Wildflowers in Spring

By Jackie Burns

Ah Spring.  The days get longer.  The birds sing sweetly.  And the woodlands come alive with color as wildflowers bloom.

You probably know that woodland wildflowers sprout and grow early, before the leaves come out on the trees, while sunlight is still able to reach the forest floor. Different areas will have different displays.  Broad flat leaves gather up as much sunlight as possible, feeding the roots: look for ramps, trillium and jack-in-the-pulpit under the trees.  The finely divided leaves of squirrel corn, dutchman’s britches and bleeding heart may be found near a woodland stream.  Where mayapple leaves are in pairs, is there a flower or bud below them?

Spring beauty is abundant in the woods.  Seems like violets and bluets are along edges everywhere.  And that delicate blue beauty in your yard may be speedwell.  Some flowers are on the forest floor where a pollinator could just walk into them, like wild ginger.  Its purply-brown color blends so well with the forest floor that you won’t see them unless you look carefully. There are many, many more.  Perhaps I’ll write more about them next spring.

Wildflowers are fun to find and enjoy.  But why do they grow?  What role do they have in the ecosystem?  Natural Resources Conservation Service (NRCS) tells us that when plants grow where they are native, they tend to “require less water and fertilizer, are less prone to disease and are more tolerant of pests.”  Pollinators needing a boost after a winter without nectar can get it from these early bloomers.  Herbivores and omnivores like us benefit from grazing on these early sprouts, eating some of their leaves, flowers and root tubers.

Even ants get involved.  Many wildflowers grow a fatty deposit on their seed coat to feed the ants.  Ants carry these seeds to their home, eat the fatty deposit or feed it to their young, then discard the seed with their ‘trash’.  This disperses the seeds, and adds fertilizer, helping the next generation of the plant to become successful.  It is a symbiotic, i.e. mutually beneficial, relationship.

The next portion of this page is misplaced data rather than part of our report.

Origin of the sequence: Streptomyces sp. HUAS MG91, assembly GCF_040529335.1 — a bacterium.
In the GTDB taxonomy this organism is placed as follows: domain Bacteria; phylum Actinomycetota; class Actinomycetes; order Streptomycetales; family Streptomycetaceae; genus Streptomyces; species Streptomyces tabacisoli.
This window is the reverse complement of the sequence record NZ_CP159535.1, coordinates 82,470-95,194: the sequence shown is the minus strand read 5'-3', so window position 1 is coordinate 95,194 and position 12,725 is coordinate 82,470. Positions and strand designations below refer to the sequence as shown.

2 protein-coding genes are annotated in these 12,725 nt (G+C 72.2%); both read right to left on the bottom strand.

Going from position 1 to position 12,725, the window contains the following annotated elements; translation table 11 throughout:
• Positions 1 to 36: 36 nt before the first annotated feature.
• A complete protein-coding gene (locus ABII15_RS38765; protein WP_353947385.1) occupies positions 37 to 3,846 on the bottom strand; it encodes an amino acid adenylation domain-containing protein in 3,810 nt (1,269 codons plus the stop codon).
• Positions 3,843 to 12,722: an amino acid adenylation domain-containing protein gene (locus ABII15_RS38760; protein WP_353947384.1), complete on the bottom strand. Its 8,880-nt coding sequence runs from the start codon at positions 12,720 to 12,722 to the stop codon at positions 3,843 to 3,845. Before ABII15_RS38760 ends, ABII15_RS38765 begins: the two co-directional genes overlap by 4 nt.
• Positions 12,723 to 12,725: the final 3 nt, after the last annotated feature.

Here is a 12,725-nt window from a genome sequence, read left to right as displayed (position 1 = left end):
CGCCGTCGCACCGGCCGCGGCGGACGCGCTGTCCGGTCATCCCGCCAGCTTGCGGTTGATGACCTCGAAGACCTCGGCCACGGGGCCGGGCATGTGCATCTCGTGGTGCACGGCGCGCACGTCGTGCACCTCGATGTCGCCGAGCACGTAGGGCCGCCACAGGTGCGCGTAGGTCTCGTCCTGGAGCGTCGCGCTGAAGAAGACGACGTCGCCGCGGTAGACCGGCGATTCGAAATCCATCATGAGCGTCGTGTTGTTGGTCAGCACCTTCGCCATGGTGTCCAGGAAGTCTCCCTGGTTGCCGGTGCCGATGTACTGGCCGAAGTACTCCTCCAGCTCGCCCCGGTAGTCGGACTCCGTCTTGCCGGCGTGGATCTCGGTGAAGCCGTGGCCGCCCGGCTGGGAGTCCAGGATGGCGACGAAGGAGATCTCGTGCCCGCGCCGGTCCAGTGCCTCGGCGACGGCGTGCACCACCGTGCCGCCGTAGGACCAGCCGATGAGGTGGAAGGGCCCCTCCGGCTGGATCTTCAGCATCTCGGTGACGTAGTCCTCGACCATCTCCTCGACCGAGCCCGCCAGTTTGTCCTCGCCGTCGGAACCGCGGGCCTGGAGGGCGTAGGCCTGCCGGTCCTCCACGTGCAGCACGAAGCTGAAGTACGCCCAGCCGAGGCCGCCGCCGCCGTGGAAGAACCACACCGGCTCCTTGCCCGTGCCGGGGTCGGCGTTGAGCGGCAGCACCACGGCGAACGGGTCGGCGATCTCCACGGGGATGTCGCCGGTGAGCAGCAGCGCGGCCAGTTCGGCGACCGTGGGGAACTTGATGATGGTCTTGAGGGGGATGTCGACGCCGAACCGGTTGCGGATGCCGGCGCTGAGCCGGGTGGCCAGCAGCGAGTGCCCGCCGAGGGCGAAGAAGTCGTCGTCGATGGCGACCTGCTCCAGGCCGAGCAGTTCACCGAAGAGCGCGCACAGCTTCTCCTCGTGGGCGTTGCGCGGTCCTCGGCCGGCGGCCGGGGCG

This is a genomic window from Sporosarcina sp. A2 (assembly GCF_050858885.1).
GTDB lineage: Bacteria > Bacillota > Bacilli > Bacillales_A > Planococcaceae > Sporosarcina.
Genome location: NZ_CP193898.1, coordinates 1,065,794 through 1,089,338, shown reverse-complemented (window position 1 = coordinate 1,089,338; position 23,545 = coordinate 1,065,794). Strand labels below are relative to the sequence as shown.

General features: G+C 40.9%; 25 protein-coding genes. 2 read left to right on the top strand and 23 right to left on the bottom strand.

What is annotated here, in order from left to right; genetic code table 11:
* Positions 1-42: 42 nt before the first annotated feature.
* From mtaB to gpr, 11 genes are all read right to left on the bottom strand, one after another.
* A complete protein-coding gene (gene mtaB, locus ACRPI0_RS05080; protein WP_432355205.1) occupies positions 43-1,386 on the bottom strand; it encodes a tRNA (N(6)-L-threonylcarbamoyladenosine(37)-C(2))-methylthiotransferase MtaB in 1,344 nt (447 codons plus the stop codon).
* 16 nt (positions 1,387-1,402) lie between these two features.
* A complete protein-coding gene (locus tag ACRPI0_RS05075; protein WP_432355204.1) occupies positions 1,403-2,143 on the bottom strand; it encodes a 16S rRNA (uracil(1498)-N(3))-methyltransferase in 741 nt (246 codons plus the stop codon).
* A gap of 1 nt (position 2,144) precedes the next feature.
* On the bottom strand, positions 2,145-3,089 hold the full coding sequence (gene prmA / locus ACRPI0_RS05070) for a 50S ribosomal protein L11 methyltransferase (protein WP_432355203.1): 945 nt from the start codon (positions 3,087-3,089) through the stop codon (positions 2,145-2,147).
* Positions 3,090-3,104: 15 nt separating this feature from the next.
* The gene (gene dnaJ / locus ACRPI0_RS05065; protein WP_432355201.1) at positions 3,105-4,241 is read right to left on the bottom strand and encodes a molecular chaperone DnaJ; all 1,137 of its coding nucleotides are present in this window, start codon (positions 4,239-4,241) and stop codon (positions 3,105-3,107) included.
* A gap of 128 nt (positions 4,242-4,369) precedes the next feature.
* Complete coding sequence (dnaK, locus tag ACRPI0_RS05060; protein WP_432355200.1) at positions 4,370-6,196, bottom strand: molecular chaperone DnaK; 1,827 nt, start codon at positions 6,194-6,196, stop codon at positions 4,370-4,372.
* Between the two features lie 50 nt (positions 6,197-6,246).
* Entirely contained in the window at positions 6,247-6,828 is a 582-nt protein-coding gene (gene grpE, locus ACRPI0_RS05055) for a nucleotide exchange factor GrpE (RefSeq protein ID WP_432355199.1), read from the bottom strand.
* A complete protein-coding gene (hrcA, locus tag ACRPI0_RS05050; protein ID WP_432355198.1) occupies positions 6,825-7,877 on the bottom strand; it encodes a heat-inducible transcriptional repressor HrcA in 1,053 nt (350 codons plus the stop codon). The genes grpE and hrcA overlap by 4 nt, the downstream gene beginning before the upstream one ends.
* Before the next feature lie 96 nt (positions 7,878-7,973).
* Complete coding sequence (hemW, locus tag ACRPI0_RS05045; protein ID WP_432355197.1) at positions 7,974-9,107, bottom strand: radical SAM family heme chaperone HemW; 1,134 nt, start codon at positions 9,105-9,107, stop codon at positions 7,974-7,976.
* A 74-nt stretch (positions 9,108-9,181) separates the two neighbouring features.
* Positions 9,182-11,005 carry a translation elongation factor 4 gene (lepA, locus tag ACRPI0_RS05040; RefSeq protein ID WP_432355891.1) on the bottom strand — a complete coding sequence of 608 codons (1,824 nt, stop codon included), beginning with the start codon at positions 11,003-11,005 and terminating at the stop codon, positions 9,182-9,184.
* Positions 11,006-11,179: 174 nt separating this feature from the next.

Tree roots help stabilize the soils, reducing erosion.  The roots of wildflowers can mat with these tree roots, adding to their efficiency in reducing erosion.  This improves the health of the soil, and of the nearby waterways.

Next year why not enjoy the wonders of early spring in the mountains with others. Each year, usually on Mother’s Day weekend, folks gather at Blackwater Falls State Park for a “Wildflower Pilgrimage.” We just had the 57thannual pilgrimage, so next year will be the 58th.  The outings are all day affairs, which allows us to go far and wide.

Germany Valley, Cranesville Swamp and Spruce Knob are all within reach.  To accommodate people of varying abilities, some trips don’t involve much walking, while others hike all day.  If you are new to this, there is a wildflower ID workshop to help you out.  This event attracts some of the best botanists in our region, and some of the best birders to serve as leaders, and they are all volunteers!  Each walk has at least one botanist and one birder as leaders.  This event is co-sponsored by the Association of WV Garden Clubs and the West Virginia Division of Natural Resources.  Brooks Bird Club provides the birder leaders.

I started helping with this event while working as a naturalist at Canaan Valley National Wildlife Refuge.  Now that I am retired, I keep helping with this because I love it.  It is a great gathering of people that love to get outside and explore nature.  Plan now to join us next year.




Benjamin, Jocelyn. May 1, 2017. “Wildflowers Benefit Agricultural Operations, Ecosystems.”  Natural Resources Conservation Service blogpost.  https://www.nrcs.usda.gov/wps/portal/nrcs/detail/national/newsroom/features/?cid=nrcseprd1326644